Fact Check: Is Raising the Retirement Age Bad for the Poor?

Fact Check: Is Raising the Retirement Age Bad for the Poor?
Fact Check: Is Raising the Retirement Age Bad for the Poor?

It’s been reported recently that Speaker of the House Paul Ryan had proposed raising the retirement age to 70. A lot of people have complained about this and Ryan’s been called a hypocrite because he gets a government pension at 48. Some have said it’s unfair to make Americans work longer and have less time to enjoy retirement.
The most smoke and fire has been generated by Left, though. They’re claiming that this is an “attack on the poor”. Of course if this actually happens it won’t just be the poor who retire later, but since when did facts matter to the Left? Anyway, is this really an idea aimed at making life worse for the poorest Americans?


  • Firstly, part of the proposed increase is happening anyway. Right now the retirement age is 65, but it’s slowly rising as people born in 1938 and later start to retire. Anyone born after 1959 is going to have to work until 67 before they can claim full Social Security benefits.
  • It isn’t just the US that’s raising the retirement age, either. For example the UK is also raising it to 67. That’s because this policy isn’t an attack on anyone; it’s an economic necessity that’s going to have to happen sometime. Any country that wants to still have a pension system in 20 years is going to need to make retirement happen later as people are living longer.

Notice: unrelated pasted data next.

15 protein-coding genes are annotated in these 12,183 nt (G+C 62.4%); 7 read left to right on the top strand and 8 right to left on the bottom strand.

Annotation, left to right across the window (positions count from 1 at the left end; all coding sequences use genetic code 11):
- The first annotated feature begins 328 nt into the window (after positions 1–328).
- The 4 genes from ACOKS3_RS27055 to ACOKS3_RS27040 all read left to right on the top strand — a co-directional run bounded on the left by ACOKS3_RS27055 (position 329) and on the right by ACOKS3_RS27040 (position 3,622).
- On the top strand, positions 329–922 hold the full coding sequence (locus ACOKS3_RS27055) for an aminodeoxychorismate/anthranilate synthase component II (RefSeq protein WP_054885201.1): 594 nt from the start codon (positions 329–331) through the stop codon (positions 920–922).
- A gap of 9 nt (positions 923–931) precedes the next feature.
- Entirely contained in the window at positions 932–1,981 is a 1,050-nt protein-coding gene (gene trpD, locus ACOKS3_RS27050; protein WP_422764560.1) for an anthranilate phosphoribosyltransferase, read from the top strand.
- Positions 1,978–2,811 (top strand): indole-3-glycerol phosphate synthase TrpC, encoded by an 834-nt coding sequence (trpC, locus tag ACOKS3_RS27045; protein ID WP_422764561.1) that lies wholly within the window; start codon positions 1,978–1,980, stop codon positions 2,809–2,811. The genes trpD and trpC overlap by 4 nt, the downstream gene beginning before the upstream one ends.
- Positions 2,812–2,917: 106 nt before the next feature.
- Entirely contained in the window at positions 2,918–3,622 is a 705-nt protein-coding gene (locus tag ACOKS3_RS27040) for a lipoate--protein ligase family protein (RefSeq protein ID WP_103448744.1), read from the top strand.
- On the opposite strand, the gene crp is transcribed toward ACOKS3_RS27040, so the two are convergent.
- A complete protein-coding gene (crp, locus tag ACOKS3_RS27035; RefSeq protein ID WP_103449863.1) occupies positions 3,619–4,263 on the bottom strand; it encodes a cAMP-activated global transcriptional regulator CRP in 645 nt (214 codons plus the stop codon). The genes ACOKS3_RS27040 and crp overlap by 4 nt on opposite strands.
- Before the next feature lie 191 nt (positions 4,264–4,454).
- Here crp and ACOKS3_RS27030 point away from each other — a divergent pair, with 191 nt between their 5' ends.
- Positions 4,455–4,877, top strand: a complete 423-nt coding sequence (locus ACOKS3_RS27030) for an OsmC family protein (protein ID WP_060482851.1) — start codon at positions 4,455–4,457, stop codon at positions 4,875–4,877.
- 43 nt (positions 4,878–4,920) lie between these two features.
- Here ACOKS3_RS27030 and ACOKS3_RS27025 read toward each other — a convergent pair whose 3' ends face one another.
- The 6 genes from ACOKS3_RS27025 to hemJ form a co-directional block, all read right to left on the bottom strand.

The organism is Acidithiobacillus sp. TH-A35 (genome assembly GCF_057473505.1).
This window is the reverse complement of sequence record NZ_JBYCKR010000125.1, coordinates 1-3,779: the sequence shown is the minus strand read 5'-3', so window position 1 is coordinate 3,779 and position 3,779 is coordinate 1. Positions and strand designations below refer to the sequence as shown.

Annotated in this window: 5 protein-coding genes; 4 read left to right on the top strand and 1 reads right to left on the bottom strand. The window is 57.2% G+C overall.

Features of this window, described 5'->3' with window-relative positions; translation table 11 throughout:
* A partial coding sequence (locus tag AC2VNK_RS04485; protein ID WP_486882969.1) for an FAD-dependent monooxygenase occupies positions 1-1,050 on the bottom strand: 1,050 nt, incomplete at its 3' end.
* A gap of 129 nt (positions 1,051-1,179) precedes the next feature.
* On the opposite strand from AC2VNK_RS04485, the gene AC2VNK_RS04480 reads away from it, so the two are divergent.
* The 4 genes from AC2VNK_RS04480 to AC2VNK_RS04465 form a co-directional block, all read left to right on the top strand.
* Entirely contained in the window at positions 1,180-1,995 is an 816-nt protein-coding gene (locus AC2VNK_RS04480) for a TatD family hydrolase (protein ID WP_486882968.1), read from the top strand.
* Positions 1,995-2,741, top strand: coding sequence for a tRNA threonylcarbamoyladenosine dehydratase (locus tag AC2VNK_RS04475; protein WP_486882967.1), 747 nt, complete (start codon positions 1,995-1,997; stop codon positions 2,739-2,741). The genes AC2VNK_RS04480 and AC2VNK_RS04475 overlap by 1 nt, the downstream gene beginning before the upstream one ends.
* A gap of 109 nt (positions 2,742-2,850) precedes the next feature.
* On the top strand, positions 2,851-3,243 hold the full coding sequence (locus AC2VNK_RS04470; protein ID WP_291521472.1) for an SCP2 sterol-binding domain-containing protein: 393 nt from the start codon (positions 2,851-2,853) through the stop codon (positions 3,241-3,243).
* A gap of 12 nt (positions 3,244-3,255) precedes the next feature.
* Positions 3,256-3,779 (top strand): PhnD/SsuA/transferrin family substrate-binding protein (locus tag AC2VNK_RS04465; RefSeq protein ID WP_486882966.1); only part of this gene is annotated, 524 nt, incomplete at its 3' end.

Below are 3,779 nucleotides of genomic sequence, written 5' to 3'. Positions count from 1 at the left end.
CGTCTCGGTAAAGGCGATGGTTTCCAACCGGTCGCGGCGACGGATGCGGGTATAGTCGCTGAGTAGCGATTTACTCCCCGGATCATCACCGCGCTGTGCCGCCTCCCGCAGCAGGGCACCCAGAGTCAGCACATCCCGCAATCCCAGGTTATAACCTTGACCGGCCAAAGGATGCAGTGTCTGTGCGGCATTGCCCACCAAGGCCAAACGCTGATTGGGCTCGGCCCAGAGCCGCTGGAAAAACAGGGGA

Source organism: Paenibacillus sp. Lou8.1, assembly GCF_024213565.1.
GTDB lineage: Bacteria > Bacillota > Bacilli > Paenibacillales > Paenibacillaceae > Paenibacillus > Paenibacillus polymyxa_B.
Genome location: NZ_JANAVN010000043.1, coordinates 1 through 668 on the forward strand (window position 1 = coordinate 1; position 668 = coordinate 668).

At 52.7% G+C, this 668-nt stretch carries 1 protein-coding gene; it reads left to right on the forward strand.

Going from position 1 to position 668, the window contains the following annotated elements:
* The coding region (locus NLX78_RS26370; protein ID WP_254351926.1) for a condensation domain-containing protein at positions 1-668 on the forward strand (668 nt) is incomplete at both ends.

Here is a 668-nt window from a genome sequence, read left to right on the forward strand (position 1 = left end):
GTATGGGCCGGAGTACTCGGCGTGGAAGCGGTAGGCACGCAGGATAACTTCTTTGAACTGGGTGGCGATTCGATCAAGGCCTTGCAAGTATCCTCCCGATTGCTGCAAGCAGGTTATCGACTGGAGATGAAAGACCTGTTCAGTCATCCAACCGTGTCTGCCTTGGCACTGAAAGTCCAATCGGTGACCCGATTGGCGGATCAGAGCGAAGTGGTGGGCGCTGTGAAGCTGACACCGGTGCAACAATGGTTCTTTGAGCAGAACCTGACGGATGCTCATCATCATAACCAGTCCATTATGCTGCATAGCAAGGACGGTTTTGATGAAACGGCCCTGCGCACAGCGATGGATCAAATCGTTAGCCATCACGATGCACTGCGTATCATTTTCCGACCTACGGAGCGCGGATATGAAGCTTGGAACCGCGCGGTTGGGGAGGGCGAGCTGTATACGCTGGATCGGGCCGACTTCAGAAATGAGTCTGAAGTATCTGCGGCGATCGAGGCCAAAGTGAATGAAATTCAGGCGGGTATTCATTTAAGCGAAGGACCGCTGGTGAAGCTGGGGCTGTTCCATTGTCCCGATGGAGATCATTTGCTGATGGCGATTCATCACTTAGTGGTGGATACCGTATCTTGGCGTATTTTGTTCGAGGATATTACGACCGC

• When the current retirement age was introduced, life expectancy for men in the US was 59.9 years; for women it was 63.9 years. This meant a lot of people never even claimed social security, and most of the ones who did only claimed it for two or three years. These numbers are now 76.1 years and 81.1 years; most people are getting Social Security for at least 10 years, and sometimes more than 30. This means the social security system costs more – a lot more.
  • Many Dems argue that the poor have a shorter life expectancy than those who are financially better off, so raising the retirement age hits them harder. That’s sort of true, but why do the poor have a lower life expectancy? Part of the reason could be that they have less money when they retire, so they can’t afford to take care of their health. Working an extra few years would give them more chance to save for retirement.
  • There’s no fair way to adjust retirement age for income. What’s going to happen if the government starts saying “You earn $29,999 a year, so you can retire at 67, but you make $30,000, so you have to work an extra three years.”? How does that encourage people to be successful? And retirement age has to rise. If it doesn’t, the Social Security fund will dry up in around 2034. To prevent that, Social Security contributions would need to go up – and that won’t be good for the poor either.

Calling this idea an attack on the poor makes for good headlines, but it just doesn’t add up. We’re all living much longer than our grandparents do, so why shouldn’t we work a bit longer as well? We can’t expect other people to pay us for up to a third of our lives.